Gorbachev, moreover, has won pledges of more than $15 billion in aid for humanitarian purposes from various nations, led by Germany and including Saudi Arabia and Japan, according to U.S. officials. Those funds should be more than enough to cover Soviet needs without U.S. help, the officials said.
“I don’t know exactly what I’m going to do,” Bush acknowledged. He said that he has asked his advisers for recommendations by next week.
However, by emphasizing the continuing Jewish exodus and asserting that he has greater waiver authority than previously believed, Bush left the impression that he favors ending the restrictions imposed in 1974.
U.S. officials have suggested as one possibility a one-year waiver on the grounds that Soviet emigration rules in practice, if not in law, have changed radically since 1974 when the Jackson-Vanik Amendment was passed. At the time, Jewish emigration from the Soviet Union amounted to only 20,000 people a year.
The late Sen. Henry M. Jackson (D-Wash.), chief sponsor of the 1974 measure, said then that a presidential waiver of its provisions would be justified if the level reached 60,000 a year. More than 150,000 Jews have emigrated from the Soviet Union so far this year, according to the National Conference on Soviet Jewry. Over the last two decades, some 500,000 have left, most of them bound for Israel.
The Jackson-Vanik Amendment has been a sticking point in U.S.-Soviet relations for years. It was enacted over the objections of the Richard M. Nixon Administration at the urging of Jewish refuseniks and other Soviet dissidents as an amendment to a U.S.-Soviet economics agreement.
As a result of the restrictions, the Kremlin rejected the entire economics agreement, claiming that the amendment constituted intolerable interference in internal Soviet affairs.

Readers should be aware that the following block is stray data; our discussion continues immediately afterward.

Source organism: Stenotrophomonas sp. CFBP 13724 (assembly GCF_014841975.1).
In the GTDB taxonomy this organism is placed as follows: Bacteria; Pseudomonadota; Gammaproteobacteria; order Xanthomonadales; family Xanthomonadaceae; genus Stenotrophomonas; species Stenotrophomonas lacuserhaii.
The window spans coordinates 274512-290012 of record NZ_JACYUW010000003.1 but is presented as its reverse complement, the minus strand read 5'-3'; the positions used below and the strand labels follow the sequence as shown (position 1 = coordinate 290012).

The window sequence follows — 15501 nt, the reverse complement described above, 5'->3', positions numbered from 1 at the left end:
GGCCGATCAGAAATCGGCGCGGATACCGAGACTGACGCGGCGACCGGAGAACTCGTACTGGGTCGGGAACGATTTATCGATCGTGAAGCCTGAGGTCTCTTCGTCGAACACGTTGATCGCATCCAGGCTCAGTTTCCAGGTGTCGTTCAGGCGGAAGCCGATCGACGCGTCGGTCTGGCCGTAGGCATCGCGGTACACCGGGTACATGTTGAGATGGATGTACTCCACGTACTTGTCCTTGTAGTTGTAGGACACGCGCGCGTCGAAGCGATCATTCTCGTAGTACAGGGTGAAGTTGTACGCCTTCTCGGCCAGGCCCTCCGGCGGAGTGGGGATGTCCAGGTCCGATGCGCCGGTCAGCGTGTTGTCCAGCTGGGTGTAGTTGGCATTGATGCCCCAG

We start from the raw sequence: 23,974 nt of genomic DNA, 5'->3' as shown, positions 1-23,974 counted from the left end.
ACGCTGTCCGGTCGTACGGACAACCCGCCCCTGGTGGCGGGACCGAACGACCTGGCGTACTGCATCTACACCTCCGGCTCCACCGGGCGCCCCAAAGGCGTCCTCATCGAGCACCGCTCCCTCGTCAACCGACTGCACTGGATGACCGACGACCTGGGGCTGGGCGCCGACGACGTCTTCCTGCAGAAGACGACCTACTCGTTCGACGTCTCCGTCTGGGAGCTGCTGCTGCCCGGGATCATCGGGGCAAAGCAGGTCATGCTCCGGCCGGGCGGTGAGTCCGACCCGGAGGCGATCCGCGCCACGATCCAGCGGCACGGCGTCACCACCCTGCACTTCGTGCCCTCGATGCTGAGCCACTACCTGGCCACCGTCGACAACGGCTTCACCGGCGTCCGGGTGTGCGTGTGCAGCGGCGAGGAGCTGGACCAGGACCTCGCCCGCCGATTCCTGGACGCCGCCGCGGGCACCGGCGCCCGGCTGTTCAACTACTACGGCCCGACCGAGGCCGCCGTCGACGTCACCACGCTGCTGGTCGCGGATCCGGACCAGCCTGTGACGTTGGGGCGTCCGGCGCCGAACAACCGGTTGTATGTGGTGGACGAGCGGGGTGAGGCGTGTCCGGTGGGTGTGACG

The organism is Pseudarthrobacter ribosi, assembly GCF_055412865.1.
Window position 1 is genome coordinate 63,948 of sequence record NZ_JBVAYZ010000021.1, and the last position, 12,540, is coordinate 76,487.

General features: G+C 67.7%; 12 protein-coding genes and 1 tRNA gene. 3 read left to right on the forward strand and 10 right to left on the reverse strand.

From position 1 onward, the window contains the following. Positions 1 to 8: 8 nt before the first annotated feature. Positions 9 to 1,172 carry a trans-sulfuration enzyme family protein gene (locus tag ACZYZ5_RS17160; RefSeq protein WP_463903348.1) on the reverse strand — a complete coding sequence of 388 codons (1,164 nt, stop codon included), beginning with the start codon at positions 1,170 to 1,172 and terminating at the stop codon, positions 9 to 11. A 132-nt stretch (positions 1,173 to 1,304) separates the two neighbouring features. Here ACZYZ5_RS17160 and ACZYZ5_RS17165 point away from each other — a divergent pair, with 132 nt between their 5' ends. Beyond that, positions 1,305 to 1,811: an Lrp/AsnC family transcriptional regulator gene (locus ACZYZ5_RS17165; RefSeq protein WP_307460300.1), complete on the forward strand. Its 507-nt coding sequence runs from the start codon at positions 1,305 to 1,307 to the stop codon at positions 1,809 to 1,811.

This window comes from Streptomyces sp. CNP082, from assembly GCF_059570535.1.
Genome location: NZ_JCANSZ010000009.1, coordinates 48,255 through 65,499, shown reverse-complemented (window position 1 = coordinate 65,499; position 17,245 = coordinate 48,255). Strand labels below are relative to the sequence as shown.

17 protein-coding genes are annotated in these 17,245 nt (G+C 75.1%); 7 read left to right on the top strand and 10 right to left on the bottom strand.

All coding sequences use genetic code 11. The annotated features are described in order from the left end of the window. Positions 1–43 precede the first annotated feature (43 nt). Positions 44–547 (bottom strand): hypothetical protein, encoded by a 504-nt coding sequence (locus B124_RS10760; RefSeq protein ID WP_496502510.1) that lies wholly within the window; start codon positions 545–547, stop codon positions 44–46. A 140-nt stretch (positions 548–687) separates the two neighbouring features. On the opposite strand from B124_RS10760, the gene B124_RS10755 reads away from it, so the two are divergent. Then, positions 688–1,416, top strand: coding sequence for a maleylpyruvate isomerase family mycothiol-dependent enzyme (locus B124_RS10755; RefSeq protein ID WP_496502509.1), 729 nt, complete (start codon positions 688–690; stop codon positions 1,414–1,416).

Jewish refuseniks blamed the fiasco not on the Jackson-Vanik Amendment but on an unexpected companion measure pushed by former Sen. Adlai Stevenson III (D-Ill.). The Stevenson amendment, which was attached to an Export-Import Bank authorization bill, limited loans to the Soviet Union to $300 million, a small amount relative to Soviet needs.
It provided that the President could waive the restriction by declaring it to be in the U.S. “national interest.” But unless Jackson-Vanik is also waived, grain and other commodities purchased with Export-Import credits from the Agriculture Department’s Commodity Credit Corp. cannot be loaded and shipped to the Soviet Union, according to White House aides who have recently studied the legislation.
Despite Soviet cancellation of the broader economic agreement in 1974, Moscow allowed Jewish emigration to rise to 51,000 in 1979. The level dropped to fewer than 1,000 a year in the mid-1980s, however, after the United States imposed sanctions in response to the Soviet invasion of Afghanistan.
Eighteen months ago, with emigration rates topping Jackson-Vanik’s 60,000 benchmark, the National Conference on Soviet Jewry said that the Bush Administration should consider waiving the amendment if “appropriate assurances” are given by Moscow. But it was told that the time was not right for such a move.